You've decided to make that move toward natural hair. You're not going the quick, drastic route with a big chop, but are planning a transition, possibly long-term. Along the way, you're sure to learn some things not only about your hair but yourself as well. These common mistakes can befall anybody. For a smooth transition to natural hair, try and avoid these pitfalls. You'll cut down on frustration and learn to accept your tresses just the way they are.
Using the Same Products You Used To
As your new growth gets longer, you may find your old products aren't doing the job anymore. That's because in many cases, the hair products you apply to relaxed hair aren't cut out to make the most of natural locks. This is particularly true if your current products are too heavy on oils or greases. Natural hair loves water, so choosing more water-based products is the way to go during a transition. It takes trial-and-error to find the right products to use, and yes, it can get pricey. Try getting recommendations from naturals you know, particularly if their texture looks similar to yours. You can also try a service like curlBOX, which sends a variety of sample-size products straight to you for a monthly fee.
Some women are happy with whatever new texture they see, while others are disappointed because their new growth looks nothing like their hair did in second grade, before they got their first relaxer. It's tempting to fall into the trap of not being satisfied with anything other than cute spirals, ones that are a certain size and that never frizz, instead of your own texture. But everyone is an individual. It's not uncommon to see varying degrees of curl among family members, so don't get hung up on how curly, kinky or wavy your new growth is. If you really intend to be natural, you'll have to accept your unique texture. Embrace it and love it because it's all yours. One of the surest ways to hating your hair is by expecting it to be something it's not.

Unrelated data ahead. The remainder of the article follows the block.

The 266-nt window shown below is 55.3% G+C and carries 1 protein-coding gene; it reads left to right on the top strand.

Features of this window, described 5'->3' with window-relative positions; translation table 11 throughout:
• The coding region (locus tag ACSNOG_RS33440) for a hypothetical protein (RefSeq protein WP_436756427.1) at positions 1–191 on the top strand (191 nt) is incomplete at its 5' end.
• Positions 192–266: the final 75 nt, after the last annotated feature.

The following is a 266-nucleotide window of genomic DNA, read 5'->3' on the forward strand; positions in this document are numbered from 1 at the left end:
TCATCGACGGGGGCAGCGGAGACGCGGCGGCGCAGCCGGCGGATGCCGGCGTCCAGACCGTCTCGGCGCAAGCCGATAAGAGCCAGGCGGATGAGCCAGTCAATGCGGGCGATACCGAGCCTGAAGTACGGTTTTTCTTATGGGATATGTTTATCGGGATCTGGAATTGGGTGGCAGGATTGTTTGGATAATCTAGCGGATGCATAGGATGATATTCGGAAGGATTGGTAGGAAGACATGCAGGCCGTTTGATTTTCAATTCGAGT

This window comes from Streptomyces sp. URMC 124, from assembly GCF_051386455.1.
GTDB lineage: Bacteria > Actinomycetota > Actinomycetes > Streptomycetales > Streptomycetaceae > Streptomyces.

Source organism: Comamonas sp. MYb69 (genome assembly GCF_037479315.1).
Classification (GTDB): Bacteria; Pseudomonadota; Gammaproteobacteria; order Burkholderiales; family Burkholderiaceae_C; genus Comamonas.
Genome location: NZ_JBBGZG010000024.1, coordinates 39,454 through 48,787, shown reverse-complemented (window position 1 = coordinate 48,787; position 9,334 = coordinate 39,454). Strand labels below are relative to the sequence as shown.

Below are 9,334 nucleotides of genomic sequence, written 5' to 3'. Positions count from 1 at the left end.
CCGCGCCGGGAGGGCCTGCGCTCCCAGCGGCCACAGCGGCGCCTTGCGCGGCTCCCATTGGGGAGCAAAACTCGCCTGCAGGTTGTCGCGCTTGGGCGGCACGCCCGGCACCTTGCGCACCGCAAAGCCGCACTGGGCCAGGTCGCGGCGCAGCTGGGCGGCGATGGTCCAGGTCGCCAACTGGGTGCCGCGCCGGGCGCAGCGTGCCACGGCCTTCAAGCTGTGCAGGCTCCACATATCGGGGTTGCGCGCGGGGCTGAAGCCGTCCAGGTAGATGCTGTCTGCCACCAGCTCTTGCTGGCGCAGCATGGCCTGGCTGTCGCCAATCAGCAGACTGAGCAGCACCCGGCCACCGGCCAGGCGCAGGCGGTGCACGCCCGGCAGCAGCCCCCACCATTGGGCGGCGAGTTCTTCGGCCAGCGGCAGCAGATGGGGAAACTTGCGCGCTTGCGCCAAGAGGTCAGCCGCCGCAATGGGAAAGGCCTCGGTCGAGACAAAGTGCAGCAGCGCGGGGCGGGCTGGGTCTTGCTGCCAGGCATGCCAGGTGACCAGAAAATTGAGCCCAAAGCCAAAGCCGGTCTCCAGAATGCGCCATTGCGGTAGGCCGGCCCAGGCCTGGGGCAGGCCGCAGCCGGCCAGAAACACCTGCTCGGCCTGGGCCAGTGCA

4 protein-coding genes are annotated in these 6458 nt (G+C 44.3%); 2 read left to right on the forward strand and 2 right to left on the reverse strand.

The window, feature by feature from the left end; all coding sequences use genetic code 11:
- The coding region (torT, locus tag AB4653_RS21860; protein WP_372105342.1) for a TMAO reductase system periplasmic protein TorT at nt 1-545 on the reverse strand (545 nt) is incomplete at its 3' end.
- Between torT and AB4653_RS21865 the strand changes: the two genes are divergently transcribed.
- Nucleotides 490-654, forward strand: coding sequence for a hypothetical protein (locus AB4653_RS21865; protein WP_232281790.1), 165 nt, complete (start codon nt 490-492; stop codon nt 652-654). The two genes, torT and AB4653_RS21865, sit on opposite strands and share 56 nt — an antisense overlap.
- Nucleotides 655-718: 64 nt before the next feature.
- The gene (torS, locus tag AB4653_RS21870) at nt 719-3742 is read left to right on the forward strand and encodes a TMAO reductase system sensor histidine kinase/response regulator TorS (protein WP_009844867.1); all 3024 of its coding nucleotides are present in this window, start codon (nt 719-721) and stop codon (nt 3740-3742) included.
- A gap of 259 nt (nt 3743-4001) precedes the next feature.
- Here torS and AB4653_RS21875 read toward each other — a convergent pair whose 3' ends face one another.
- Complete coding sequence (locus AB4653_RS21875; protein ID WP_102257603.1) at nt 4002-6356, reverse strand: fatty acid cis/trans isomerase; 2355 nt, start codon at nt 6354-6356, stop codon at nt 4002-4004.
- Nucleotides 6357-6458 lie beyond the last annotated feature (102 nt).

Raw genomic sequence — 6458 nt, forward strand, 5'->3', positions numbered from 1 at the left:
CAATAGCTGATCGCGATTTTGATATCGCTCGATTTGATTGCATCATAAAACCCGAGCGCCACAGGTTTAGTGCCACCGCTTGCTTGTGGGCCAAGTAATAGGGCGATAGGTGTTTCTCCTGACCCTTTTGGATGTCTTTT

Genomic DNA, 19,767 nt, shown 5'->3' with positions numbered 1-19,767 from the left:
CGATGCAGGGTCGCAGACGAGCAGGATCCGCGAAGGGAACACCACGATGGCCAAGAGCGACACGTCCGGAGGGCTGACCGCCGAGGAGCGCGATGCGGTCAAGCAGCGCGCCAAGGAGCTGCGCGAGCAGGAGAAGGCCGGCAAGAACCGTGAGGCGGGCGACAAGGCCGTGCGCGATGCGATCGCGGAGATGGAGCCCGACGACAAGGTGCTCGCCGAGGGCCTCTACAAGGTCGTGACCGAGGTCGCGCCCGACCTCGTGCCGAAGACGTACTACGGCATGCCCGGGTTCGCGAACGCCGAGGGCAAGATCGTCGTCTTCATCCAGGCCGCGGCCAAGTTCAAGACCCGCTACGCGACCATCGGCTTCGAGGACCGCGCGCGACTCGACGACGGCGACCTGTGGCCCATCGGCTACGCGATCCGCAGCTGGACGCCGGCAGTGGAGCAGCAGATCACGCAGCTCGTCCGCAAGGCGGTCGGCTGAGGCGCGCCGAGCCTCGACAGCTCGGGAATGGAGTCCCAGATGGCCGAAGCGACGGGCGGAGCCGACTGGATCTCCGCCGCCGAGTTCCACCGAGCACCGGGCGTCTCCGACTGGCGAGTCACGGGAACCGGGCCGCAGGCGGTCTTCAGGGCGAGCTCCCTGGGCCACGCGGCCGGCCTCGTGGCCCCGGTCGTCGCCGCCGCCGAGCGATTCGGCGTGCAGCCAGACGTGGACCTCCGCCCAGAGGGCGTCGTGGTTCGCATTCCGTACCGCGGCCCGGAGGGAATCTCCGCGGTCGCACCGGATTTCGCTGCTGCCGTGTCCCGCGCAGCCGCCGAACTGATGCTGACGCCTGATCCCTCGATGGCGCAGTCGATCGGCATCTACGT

Something similar to being disappointed with your new growth's texture is mistaking scab hair for your actual hair. After years of chemically processing your locks and then stopping, you may experience growth that's extremely coarse and dry. This isn't necessarily what your real hair is like! In some more extreme cases, it takes months for the chemicals to work their way out of your scalp, and it affects your new growth as "scab hair." Don't worry, because it's only temporary. In the meantime, be sure and deep condition about once per week to soften your tresses as much as possible.
Not Moisturizing Enough
The point where your relaxed hair and new growth meet is very vulnerable. This area, the line of demarcation, is where breakage is most likely to occur, especially if you don't moisturize enough. This includes daily moisture as well as regular and deep conditioning. As you become more familiar with your own texture, you'll recognize what's normal for your hair and when it's actually dry. Your natural hair may feel drier to the touch. Because it's very difficult to over-condition black hair, err on the side of caution and apply moisturizers frequently. This can vary from daily to several times per week. Natural oils and water are great, but there are a huge variety of commercial products designed for black hair as well.